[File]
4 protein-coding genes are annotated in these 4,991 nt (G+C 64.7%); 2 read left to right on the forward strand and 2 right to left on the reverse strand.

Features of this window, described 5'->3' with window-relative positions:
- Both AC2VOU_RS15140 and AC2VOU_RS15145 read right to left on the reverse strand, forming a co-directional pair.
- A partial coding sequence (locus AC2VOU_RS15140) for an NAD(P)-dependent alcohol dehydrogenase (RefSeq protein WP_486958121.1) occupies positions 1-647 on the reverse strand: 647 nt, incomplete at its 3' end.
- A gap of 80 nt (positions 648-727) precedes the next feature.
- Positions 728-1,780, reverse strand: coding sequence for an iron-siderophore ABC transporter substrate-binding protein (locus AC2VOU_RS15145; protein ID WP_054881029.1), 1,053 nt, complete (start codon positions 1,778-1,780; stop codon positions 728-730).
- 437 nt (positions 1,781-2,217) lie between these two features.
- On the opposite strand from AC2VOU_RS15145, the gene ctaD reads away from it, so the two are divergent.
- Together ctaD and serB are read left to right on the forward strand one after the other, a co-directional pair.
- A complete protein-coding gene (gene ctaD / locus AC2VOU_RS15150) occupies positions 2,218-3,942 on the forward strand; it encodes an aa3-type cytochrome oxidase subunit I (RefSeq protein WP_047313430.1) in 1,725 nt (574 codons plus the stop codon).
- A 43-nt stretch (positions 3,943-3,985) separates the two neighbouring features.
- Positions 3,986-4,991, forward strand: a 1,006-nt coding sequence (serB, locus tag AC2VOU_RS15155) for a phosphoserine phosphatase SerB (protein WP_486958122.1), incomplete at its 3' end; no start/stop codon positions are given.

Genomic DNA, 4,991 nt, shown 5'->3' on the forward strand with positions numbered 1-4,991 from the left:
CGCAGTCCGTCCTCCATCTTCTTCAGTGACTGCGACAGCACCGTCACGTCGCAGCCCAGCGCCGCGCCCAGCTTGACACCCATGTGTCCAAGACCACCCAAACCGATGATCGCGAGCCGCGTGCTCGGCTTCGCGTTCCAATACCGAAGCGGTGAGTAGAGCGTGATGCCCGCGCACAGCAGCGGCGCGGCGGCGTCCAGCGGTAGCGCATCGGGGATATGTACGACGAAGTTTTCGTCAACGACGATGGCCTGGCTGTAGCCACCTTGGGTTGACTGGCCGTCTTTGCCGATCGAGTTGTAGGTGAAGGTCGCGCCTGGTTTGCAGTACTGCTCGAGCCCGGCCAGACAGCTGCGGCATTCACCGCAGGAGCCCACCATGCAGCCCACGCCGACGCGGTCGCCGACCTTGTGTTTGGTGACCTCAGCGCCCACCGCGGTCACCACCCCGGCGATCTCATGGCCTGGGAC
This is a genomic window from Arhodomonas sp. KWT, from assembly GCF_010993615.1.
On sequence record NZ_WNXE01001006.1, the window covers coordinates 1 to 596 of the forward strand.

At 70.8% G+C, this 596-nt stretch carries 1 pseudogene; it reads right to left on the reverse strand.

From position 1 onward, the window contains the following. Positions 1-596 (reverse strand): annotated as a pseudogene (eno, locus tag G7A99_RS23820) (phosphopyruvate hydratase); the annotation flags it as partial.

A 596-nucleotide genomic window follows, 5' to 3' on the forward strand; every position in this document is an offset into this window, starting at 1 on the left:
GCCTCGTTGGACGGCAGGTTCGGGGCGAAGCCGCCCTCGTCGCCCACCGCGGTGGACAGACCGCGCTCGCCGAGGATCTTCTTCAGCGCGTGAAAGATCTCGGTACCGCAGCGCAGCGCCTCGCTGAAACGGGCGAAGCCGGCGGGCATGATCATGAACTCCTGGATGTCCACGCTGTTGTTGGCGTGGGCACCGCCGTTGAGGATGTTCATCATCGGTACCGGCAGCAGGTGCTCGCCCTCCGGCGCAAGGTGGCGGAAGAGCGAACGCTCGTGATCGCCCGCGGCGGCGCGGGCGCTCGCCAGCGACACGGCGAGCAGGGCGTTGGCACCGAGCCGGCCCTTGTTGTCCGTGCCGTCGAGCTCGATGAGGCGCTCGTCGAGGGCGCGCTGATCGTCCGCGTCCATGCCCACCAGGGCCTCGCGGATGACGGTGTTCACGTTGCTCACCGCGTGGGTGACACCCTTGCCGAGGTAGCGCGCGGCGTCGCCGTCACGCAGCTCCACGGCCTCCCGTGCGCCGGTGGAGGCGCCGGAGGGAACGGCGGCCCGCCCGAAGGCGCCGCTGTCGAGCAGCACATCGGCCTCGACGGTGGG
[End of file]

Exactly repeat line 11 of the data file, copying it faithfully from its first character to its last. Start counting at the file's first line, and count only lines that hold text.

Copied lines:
- A 43-nt stretch (positions 3,943-3,985) separates the two neighbouring features.